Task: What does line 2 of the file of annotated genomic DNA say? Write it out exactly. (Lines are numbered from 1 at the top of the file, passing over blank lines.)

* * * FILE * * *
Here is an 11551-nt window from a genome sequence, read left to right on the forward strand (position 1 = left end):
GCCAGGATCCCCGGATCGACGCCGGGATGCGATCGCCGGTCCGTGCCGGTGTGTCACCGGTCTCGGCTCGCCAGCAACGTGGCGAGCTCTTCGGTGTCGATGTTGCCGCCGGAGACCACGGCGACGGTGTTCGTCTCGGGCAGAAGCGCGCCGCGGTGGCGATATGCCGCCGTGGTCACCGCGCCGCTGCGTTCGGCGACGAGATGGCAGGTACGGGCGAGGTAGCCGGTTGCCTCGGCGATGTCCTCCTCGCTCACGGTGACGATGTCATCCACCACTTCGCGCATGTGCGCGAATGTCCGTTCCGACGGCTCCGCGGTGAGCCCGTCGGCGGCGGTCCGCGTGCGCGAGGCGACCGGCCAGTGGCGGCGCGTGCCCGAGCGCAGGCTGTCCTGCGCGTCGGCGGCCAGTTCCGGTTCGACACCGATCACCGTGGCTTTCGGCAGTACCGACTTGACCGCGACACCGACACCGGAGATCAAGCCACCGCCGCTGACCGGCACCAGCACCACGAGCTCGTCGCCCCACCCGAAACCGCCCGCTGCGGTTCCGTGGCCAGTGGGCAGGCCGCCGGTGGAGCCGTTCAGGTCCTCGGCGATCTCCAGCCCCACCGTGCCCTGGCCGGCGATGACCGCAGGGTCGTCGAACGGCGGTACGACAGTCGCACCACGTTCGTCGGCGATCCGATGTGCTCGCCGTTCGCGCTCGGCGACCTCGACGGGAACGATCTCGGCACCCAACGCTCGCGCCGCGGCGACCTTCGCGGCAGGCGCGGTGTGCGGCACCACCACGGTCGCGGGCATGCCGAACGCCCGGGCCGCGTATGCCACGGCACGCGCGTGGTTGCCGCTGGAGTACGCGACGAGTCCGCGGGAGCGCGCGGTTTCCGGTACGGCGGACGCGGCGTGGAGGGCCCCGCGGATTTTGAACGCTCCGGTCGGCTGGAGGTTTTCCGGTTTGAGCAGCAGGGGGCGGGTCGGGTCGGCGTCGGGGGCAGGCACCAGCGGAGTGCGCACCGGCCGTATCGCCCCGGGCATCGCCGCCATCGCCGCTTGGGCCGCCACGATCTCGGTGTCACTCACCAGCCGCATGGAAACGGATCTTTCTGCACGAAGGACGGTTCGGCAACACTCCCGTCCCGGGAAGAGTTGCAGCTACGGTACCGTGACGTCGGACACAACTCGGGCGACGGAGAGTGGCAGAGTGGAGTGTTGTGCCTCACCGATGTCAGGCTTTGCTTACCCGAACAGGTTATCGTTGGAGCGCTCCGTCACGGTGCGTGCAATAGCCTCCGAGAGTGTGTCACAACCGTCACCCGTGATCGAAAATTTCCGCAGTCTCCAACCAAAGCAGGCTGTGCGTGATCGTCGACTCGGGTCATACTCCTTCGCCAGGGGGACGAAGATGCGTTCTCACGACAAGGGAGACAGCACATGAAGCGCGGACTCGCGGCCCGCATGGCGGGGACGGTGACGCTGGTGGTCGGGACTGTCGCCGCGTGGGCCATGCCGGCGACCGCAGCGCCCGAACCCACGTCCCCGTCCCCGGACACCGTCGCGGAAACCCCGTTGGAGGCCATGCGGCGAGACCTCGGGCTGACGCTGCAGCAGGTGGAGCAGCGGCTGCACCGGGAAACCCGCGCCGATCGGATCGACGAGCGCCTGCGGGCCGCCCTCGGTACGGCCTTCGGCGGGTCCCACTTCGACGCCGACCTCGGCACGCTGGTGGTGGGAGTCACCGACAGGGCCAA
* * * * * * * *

GCCAGGATCCCCGGATCGACGCCGGGATGCGATCGCCGGTCCGTGCCGGTGTGTCACCGGTCTCGGCTCGCCAGCAACGTGGCGAGCTCTTCGGTGTCGATGTTGCCGCCGGAGACCACGGCGACGGTGTTCGTCTCGGGCAGAAGCGCGCCGCGGTGGCGATATGCCGCCGTGGTCACCGCGCCGCTGCGTTCGGCGACGAGATGGCAGGTACGGGCGAGGTAGCCGGTTGCCTCGGCGATGTCCTCCTCGCTCACGGTGACGATGTCATCCACCACTTCGCGCATGTGCGCGAATGTCCGTTCCGACGGCTCCGCGGTGAGCCCGTCGGCGGCGGTCCGCGTGCGCGAGGCGACCGGCCAGTGGCGGCGCGTGCCCGAGCGCAGGCTGTCCTGCGCGTCGGCGGCCAGTTCCGGTTCGACACCGATCACCGTGGCTTTCGGCAGTACCGACTTGACCGCGACACCGACACCGGAGATCAAGCCACCGCCGCTGACCGGCACCAGCACCACGAGCTCGTCGCCCCACCCGAAACCGCCCGCTGCGGTTCCGTGGCCAGTGGGCAGGCCGCCGGTGGAGCCGTTCAGGTCCTCGGCGATCTCCAGCCCCACCGTGCCCTGGCCGGCGATGACCGCAGGGTCGTCGAACGGCGGTACGACAGTCGCACCACGTTCGTCGGCGATCCGATGTGCTCGCCGTTCGCGCTCGGCGACCTCGACGGGAACGATCTCGGCACCCAACGCTCGCGCCGCGGCGACCTTCGCGGCAGGCGCGGTGTGCGGCACCACCACGGTCGCGGGCATGCCGAACGCCCGGGCCGCGTATGCCACGGCACGCGCGTGGTTGCCGCTGGAGTACGCGACGAGTCCGCGGGAGCGCGCGGTTTCCGGTACGGCGGACGCGGCGTGGAGGGCCCCGCGGATTTTGAACGCTCCGGTCGGCTGGAGGTTTTCCGGTTTGAGCAGCAGGGGGCGGGTCGGGTCGGCGTCGGGGGCAGGCACCAGCGGAGTGCGCACCGGCCGTATCGCCCCGGGCATCGCCGCCATCGCCGCTTGGGCCGCCACGATCTCGGTGTCACTCACCAGCCGCATGGAAACGGATCTTTCTGCACGAAGGACGGTTCGGCAACACTCCCGTCCCGGGAAGAGTTGCAGCTACGGTACCGTGACGTCGGACACAACTCGGGCGACGGAGAGTGGCAGAGTGGAGTGTTGTGCCTCACCGATGTCAGGCTTTGCTTACCCGAACAGGTTATCGTTGGAGCGCTCCGTCACGGTGCGTGCAATAGCCTCCGAGAGTGTGTCACAACCGTCACCCGTGATCGAAAATTTCCGCAGTCTCCAACCAAAGCAGGCTGTGCGTGATCGTCGACTCGGGTCATACTCCTTCGCCAGGGGGACGAAGATGCGTTCTCACGACAAGGGAGACAGCACATGAAGCGCGGACTCGCGGCCCGCATGGCGGGGACGGTGACGCTGGTGGTCGGGACTGTCGCCGCGTGGGCCATGCCGGCGACCGCAGCGCCCGAACCCACGTCCCCGTCCCCGGACACCGTCGCGGAAACCCCGTTGGAGGCCATGCGGCGAGACCTCGGGCTGACGCTGCAGCAGGTGGAGCAGCGGCTGCACCGGGAAACCCGCGCCGATCGGATCGACGAGCGCCTGCGGGCCGCCCTCGGTACGGCCTTCGGCGGGTCCCACTTCGACGCCGACCTCGGCACGCTGGTGGTGGGAGTCACCGACAGGGCCAA